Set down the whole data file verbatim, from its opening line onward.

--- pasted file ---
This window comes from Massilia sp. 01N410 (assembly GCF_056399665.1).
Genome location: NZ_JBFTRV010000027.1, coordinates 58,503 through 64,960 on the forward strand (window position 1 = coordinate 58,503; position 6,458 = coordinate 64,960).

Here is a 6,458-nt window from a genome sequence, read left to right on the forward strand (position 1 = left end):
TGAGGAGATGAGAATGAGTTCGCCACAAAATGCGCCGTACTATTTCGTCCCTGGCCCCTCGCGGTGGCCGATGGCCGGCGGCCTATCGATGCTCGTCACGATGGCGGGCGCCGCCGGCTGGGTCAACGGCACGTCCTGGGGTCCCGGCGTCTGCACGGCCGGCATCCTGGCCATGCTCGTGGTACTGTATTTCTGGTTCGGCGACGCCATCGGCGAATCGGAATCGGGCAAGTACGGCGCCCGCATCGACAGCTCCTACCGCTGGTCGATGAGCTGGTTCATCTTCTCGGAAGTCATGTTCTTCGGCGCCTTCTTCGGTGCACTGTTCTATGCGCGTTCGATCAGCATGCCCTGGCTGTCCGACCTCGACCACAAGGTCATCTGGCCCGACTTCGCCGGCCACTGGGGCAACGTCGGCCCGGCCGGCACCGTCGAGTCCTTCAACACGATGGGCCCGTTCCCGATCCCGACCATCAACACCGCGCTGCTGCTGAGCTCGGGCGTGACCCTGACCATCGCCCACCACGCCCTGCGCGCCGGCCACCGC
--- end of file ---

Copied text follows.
This window comes from Massilia sp. 01N410 (assembly GCF_056399665.1).
Genome location: NZ_JBFTRV010000027.1, coordinates 58,503 through 64,960 on the forward strand (window position 1 = coordinate 58,503; position 6,458 = coordinate 64,960).

Here is a 6,458-nt window from a genome sequence, read left to right on the forward strand (position 1 = left end):
TGAGGAGATGAGAATGAGTTCGCCACAAAATGCGCCGTACTATTTCGTCCCTGGCCCCTCGCGGTGGCCGATGGCCGGCGGCCTATCGATGCTCGTCACGATGGCGGGCGCCGCCGGCTGGGTCAACGGCACGTCCTGGGGTCCCGGCGTCTGCACGGCCGGCATCCTGGCCATGCTCGTGGTACTGTATTTCTGGTTCGGCGACGCCATCGGCGAATCGGAATCGGGCAAGTACGGCGCCCGCATCGACAGCTCCTACCGCTGGTCGATGAGCTGGTTCATCTTCTCGGAAGTCATGTTCTTCGGCGCCTTCTTCGGTGCACTGTTCTATGCGCGTTCGATCAGCATGCCCTGGCTGTCCGACCTCGACCACAAGGTCATCTGGCCCGACTTCGCCGGCCACTGGGGCAACGTCGGCCCGGCCGGCACCGTCGAGTCCTTCAACACGATGGGCCCGTTCCCGATCCCGACCATCAACACCGCGCTGCTGCTGAGCTCGGGCGTGACCCTGACCATCGCCCACCACGCCCTGCGCGCCGGCCACCGC